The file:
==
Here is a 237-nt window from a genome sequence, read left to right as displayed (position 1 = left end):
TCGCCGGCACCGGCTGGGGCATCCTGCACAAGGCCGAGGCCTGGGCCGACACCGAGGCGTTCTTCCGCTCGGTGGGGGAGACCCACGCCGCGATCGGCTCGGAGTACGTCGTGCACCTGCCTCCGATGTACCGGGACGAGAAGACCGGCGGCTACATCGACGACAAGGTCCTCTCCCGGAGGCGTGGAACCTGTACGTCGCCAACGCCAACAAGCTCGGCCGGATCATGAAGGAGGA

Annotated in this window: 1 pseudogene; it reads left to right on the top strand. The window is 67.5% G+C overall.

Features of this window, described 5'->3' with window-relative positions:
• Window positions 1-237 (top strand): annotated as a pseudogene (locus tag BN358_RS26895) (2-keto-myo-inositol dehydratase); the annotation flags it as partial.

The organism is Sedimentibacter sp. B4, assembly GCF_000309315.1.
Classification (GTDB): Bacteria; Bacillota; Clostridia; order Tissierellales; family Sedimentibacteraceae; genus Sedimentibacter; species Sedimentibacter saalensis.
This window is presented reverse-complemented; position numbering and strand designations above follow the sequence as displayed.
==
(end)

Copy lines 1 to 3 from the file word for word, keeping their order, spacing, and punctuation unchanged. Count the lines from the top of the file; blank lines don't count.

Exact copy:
Here is a 237-nt window from a genome sequence, read left to right as displayed (position 1 = left end):
TCGCCGGCACCGGCTGGGGCATCCTGCACAAGGCCGAGGCCTGGGCCGACACCGAGGCGTTCTTCCGCTCGGTGGGGGAGACCCACGCCGCGATCGGCTCGGAGTACGTCGTGCACCTGCCTCCGATGTACCGGGACGAGAAGACCGGCGGCTACATCGACGACAAGGTCCTCTCCCGGAGGCGTGGAACCTGTACGTCGCCAACGCCAACAAGCTCGGCCGGATCATGAAGGAGGA

Annotated in this window: 1 pseudogene; it reads left to right on the top strand. The window is 67.5% G+C overall.